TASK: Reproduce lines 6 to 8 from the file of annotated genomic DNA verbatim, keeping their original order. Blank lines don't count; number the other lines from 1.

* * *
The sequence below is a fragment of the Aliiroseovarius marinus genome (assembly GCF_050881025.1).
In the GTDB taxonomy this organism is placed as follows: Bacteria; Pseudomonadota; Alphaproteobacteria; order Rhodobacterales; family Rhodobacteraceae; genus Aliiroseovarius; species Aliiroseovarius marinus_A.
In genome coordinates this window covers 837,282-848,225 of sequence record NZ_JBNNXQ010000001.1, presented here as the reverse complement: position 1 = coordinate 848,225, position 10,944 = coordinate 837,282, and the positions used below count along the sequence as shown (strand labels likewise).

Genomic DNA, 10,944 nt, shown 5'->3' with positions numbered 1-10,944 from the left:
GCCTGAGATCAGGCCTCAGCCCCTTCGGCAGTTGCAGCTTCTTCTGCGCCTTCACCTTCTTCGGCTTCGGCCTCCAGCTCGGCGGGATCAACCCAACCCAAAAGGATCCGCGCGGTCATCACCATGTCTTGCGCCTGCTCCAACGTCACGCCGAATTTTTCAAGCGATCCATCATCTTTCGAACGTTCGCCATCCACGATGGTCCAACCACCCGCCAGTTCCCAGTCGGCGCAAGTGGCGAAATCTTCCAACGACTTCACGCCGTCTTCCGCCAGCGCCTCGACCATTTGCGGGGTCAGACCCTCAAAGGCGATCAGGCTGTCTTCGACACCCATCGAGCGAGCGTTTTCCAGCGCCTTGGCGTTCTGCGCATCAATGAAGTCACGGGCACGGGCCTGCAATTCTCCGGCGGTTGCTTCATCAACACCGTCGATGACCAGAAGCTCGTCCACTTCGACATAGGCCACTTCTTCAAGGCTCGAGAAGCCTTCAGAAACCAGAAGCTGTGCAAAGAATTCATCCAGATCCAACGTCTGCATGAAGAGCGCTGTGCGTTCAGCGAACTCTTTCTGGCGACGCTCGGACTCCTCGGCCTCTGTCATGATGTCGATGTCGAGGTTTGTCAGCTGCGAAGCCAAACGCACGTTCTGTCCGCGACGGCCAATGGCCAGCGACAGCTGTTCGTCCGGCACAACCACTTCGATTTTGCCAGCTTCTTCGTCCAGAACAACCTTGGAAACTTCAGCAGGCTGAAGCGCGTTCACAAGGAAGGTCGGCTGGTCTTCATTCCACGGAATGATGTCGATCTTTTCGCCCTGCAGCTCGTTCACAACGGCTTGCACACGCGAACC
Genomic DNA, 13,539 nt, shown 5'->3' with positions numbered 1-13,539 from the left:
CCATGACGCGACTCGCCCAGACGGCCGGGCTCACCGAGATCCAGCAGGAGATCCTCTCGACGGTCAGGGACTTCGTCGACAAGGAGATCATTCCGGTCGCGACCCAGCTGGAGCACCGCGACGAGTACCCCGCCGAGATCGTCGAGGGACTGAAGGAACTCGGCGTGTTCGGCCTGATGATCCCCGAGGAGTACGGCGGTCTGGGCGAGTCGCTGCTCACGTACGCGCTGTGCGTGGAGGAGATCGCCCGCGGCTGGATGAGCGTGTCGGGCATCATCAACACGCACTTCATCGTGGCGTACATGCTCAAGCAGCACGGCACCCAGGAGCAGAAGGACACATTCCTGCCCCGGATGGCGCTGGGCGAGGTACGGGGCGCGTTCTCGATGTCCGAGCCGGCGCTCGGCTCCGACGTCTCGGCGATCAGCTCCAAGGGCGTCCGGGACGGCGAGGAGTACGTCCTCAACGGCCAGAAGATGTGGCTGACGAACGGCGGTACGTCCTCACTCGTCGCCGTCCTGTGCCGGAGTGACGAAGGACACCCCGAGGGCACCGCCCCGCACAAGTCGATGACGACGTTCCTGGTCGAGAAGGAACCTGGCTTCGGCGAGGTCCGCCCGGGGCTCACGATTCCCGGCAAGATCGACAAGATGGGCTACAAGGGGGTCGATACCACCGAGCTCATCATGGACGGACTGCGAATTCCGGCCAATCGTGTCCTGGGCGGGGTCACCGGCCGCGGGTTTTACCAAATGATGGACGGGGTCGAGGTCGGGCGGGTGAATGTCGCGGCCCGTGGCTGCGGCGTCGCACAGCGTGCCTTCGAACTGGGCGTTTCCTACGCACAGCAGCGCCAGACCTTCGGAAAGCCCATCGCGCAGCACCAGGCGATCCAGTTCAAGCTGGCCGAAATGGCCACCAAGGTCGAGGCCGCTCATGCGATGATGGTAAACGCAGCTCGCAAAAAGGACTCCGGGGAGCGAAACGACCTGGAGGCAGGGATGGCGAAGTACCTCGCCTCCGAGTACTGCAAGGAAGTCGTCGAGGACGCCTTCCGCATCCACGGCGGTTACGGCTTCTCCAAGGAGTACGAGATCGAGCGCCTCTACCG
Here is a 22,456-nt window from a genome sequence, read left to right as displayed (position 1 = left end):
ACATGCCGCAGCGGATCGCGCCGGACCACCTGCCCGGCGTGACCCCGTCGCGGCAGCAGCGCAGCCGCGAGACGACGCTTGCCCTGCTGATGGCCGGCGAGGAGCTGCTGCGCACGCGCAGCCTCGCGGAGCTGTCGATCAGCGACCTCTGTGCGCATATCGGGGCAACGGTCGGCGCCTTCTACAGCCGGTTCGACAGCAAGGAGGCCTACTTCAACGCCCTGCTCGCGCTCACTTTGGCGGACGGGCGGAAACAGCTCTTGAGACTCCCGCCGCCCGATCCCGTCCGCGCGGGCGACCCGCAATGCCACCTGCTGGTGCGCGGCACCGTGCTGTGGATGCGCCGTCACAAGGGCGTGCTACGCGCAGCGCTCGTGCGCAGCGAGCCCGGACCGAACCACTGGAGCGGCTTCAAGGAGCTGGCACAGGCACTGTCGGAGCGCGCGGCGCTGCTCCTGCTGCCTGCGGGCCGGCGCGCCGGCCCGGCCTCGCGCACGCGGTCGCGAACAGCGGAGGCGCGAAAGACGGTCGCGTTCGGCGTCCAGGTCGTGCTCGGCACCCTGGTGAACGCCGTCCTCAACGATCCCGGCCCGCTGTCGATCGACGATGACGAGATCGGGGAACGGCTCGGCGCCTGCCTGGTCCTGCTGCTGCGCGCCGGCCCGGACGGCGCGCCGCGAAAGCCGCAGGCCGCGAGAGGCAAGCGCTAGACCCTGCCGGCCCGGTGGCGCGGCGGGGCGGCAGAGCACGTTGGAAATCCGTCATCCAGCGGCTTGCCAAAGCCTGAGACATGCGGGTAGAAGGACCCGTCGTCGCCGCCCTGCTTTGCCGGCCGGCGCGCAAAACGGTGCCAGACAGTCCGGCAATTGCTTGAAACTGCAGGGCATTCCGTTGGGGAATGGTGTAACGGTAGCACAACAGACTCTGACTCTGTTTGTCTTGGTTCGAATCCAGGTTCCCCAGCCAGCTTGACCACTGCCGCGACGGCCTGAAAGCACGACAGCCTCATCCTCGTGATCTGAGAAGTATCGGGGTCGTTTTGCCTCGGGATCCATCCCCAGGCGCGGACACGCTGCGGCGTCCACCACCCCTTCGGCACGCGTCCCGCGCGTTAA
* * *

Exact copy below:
Genomic DNA, 13,539 nt, shown 5'->3' with positions numbered 1-13,539 from the left:
CCATGACGCGACTCGCCCAGACGGCCGGGCTCACCGAGATCCAGCAGGAGATCCTCTCGACGGTCAGGGACTTCGTCGACAAGGAGATCATTCCGGTCGCGACCCAGCTGGAGCACCGCGACGAGTACCCCGCCGAGATCGTCGAGGGACTGAAGGAACTCGGCGTGTTCGGCCTGATGATCCCCGAGGAGTACGGCGGTCTGGGCGAGTCGCTGCTCACGTACGCGCTGTGCGTGGAGGAGATCGCCCGCGGCTGGATGAGCGTGTCGGGCATCATCAACACGCACTTCATCGTGGCGTACATGCTCAAGCAGCACGGCACCCAGGAGCAGAAGGACACATTCCTGCCCCGGATGGCGCTGGGCGAGGTACGGGGCGCGTTCTCGATGTCCGAGCCGGCGCTCGGCTCCGACGTCTCGGCGATCAGCTCCAAGGGCGTCCGGGACGGCGAGGAGTACGTCCTCAACGGCCAGAAGATGTGGCTGACGAACGGCGGTACGTCCTCACTCGTCGCCGTCCTGTGCCGGAGTGACGAAGGACACCCCGAGGGCACCGCCCCGCACAAGTCGATGACGACGTTCCTGGTCGAGAAGGAACCTGGCTTCGGCGAGGTCCGCCCGGGGCTCACGATTCCCGGCAAGATCGACAAGATGGGCTACAAGGGGGTCGATACCACCGAGCTCATCATGGACGGACTGCGAATTCCGGCCAATCGTGTCCTGGGCGGGGTCACCGGCCGCGGGTTTTACCAAATGATGGACGGGGTCGAGGTCGGGCGGGTGAATGTCGCGGCCCGTGGCTGCGGCGTCGCACAGCGTGCCTTCGAACTGGGCGTTTCCTACGCACAGCAGCGCCAGACCTTCGGAAAGCCCATCGCGCAGCACCAGGCGATCCAGTTCAAGCTGGCCGAAATGGCCACCAAGGTCGAGGCCGCTCATGCGATGATGGTAAACGCAGCTCGCAAAAAGGACTCCGGGGAGCGAAACGACCTGGAGGCAGGGATGGCGAAGTACCTCGCCTCCGAGTACTGCAAGGAAGTCGTCGAGGACGCCTTCCGCATCCACGGCGGTTACGGCTTCTCCAAGGAGTACGAGATCGAGCGCCTCTACCG
Here is a 22,456-nt window from a genome sequence, read left to right as displayed (position 1 = left end):